This guy came into the café looking for Spiro, who had been his best friend for 40 years but was no longer talking to him. He explained this in great detail to the barrista, who said Spiro wouldn’t be in for an hour. The fellow said he’d wait. Then he told his story to a couple other people in about as much detail before he reached me. “D’you know Spiro?” he said,
“Maybe,” I said. Like a lot of people came in named Spiro.
He was about the size of a silo. He’d hired a woodchuck for a beard. He’d rented spades for hands and was missing an eye. He wore a fedora off some scarecrow, an Indian trader’s coat, a vest from a prehistoric pig, an American flag scarf.
“You write all these?” he said to my books.
“Yup,” I said.
“What’s this one about?”
I told him.
He told me about his father’s quadruple by-pass and the 10 years of hell that followed. He told me about being Italian, Irish, Jewish, Cajun… About when his family’d owned half of Contra Costa County. About them killing Indians and buffalo and cows.
“They killed cows?” I said.
He told me about playing harmonica with Elvin Bishop and getting hit in the head by an iron pipe but mot getting hurt because he’d learned how to fall when he’d studied karate with a sumo wrestler at 14. “What’s that one about?” he said.
I told him.
He told me about his years playing center and his deal with the maker of Mick Jagger’s boots and his scourings of flea markets and antiques shows and garage sales with and without Spiro, and how he’d been the biggest estate liquidator in NorCal and wanted to quit but all his friends were of the age where they wanted him to handle theirs. He told me his name was Dane or Great Dane or Real Deal Dane and said he was bi-polar.
We still had four books to go, when he admired my bracelets and asked if I’d trade books for jewelry. My last bi-polar customer had given everyone in the café a Meyer lemon from her tree, bought four of my books, and taken eight from the Free Book shelf. After I’d learned she was bi-polar, I thought of giving back her money. But I never saw her again.
“Which one?” I said.
“All of them,” he said.
Now I was in that café, instead of the other one, because, the day before, another fellow’d wanted two of my books but hadn’t the cash and said, “Will you be here tomorrow?” I was curious about this fellow because, one, he was African-American, and I don’t sell to many African-Americans, and, two, he he’d wanted “The Schiz” and “Most Outrageous,” and it takes a rare sensibility to choose “The Schiz” from my books, and I sell about as many “MO”s as I have African-American buyers because of you know, the subject (“Timely,” this fellow’d said); so I’d said I would.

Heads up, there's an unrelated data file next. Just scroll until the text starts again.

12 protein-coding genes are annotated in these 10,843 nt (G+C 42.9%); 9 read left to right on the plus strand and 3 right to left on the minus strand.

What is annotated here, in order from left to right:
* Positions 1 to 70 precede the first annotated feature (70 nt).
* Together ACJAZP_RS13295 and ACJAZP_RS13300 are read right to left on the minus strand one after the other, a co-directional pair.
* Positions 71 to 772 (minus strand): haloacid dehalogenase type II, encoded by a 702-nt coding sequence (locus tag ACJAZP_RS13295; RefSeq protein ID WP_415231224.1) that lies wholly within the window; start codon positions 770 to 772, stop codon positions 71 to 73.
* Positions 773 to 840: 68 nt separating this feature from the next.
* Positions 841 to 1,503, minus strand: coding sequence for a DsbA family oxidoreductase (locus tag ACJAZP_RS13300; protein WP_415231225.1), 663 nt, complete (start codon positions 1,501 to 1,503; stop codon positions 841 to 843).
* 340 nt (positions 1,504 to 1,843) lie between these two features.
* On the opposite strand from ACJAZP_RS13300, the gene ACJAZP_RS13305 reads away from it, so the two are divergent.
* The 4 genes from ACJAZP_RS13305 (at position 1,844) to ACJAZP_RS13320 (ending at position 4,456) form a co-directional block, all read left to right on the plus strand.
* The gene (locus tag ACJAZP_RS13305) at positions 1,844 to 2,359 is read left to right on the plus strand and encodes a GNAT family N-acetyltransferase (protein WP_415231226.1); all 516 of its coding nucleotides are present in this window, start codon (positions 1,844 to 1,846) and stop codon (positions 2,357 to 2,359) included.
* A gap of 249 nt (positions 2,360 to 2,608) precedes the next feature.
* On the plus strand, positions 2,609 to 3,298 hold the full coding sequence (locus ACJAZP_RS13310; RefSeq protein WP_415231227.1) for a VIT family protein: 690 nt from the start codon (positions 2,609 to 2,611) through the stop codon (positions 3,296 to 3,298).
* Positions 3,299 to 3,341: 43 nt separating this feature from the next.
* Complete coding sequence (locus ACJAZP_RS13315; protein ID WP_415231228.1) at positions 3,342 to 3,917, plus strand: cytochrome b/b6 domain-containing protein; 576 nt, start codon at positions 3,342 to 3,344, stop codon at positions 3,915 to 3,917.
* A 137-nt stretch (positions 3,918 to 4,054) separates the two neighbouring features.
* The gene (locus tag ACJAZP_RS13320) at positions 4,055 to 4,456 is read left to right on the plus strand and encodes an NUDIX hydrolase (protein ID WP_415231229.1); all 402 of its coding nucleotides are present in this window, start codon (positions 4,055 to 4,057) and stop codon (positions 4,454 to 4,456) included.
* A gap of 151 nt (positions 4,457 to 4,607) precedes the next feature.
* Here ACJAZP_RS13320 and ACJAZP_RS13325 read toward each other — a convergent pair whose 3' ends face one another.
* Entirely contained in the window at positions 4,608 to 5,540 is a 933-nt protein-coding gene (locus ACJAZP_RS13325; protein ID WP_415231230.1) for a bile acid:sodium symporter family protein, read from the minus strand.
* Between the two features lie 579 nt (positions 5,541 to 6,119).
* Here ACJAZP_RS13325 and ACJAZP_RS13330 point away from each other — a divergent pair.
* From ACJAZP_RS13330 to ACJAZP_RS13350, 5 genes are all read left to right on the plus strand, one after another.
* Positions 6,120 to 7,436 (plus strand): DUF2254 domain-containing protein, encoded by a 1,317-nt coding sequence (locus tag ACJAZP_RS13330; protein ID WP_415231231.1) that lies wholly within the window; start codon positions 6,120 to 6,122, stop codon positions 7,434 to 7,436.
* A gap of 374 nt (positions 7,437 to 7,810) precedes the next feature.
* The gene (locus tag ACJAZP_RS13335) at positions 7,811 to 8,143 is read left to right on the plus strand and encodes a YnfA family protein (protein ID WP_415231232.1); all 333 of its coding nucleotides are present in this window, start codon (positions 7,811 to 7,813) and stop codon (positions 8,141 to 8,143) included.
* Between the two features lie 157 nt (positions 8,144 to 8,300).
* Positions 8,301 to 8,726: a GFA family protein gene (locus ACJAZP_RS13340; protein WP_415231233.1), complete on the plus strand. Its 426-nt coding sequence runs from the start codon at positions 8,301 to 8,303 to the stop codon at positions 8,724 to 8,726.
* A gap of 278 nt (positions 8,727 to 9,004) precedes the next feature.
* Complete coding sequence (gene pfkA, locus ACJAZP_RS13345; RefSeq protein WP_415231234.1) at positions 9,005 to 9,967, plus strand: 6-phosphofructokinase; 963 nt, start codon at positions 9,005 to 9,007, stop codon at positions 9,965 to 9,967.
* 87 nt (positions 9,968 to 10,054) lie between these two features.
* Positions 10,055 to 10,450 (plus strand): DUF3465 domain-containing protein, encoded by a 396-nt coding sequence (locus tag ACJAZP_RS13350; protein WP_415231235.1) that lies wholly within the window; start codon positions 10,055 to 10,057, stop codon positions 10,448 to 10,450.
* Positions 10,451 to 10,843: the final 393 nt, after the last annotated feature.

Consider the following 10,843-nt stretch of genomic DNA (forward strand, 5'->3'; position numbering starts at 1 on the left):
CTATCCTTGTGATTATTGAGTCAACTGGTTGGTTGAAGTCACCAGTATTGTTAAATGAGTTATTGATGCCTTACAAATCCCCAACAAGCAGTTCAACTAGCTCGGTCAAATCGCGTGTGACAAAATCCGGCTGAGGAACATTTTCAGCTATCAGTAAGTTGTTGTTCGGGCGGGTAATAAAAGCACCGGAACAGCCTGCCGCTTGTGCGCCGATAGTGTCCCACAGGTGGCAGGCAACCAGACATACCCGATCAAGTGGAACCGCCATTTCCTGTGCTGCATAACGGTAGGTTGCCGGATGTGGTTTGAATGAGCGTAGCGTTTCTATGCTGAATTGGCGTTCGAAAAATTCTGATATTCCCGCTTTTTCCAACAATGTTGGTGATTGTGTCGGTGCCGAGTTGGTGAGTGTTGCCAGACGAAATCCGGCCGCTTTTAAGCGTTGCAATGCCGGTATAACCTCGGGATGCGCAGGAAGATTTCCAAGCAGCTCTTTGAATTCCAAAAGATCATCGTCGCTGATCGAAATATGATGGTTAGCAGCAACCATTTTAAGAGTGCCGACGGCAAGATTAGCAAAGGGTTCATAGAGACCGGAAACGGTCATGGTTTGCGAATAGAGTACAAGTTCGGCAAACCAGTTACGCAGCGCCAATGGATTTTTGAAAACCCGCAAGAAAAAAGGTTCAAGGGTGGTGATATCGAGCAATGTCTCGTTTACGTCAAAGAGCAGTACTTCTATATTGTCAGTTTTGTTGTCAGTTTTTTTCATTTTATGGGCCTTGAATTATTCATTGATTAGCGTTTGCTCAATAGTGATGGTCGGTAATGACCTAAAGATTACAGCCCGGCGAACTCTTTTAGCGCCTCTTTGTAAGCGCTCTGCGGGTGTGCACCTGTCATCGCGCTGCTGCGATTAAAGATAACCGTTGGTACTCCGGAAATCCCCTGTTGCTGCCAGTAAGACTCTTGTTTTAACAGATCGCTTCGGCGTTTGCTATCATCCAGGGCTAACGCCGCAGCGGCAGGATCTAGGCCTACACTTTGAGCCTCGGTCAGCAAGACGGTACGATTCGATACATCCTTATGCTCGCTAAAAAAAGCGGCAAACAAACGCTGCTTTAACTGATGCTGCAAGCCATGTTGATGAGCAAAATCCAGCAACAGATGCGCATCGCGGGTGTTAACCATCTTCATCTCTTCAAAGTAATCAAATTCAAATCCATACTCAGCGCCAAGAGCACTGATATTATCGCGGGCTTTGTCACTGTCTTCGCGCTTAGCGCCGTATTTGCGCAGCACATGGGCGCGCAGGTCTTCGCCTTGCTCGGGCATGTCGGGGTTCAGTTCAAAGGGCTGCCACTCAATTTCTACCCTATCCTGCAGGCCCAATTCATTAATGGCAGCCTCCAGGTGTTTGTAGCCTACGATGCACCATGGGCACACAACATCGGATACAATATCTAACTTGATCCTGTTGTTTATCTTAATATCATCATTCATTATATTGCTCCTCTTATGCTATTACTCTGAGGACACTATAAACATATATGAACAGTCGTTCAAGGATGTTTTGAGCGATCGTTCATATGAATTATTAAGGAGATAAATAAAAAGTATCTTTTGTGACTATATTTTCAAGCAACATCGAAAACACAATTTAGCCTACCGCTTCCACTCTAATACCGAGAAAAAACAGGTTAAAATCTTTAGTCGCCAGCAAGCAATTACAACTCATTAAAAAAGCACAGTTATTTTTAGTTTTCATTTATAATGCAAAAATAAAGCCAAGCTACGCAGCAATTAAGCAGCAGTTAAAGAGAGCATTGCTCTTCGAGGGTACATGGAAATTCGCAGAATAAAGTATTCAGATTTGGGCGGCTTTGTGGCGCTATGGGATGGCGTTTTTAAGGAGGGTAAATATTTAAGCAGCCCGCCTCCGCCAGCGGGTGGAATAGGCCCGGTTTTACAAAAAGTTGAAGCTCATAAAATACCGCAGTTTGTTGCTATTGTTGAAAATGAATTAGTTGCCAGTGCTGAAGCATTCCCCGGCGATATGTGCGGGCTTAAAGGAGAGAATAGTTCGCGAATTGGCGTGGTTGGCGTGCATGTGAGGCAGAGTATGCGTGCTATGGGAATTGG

But he hadn’t shown, and six-in-a-bi-polar’s-hands being worth two in an intriguing bush… “Sure,” I said to Dane.
He said he’d get his stuff from his car.
And the other fellow arrived.
He was a CFO from Cleveland, it turned out, settling in his daughter, who had a full-ride PhD fellowship to UC. I gave him my card, so he could tell me what he thought.
By the time we were done, Dane was sitting curbside, two trays of jewelry before him – and Spiro was sitting near me. “Stay away from that guy, Bob,” he said, when he saw where I was headed.
“But we’re doing business,” I said.
Dane seemed undisturbed that my stock had diminished by a third. I picked a flat-linked titanium-and-brass (or copper) bracelet. I have no idea what he would have sold it for or what he paid for it. But he had no idea what I paid for my books and only some idea for what I sold them. We exchanged cards too.
“Lemme see that,” Spiro said, when I got back. He narrow-eyed it, then nodded like I had been treated fair.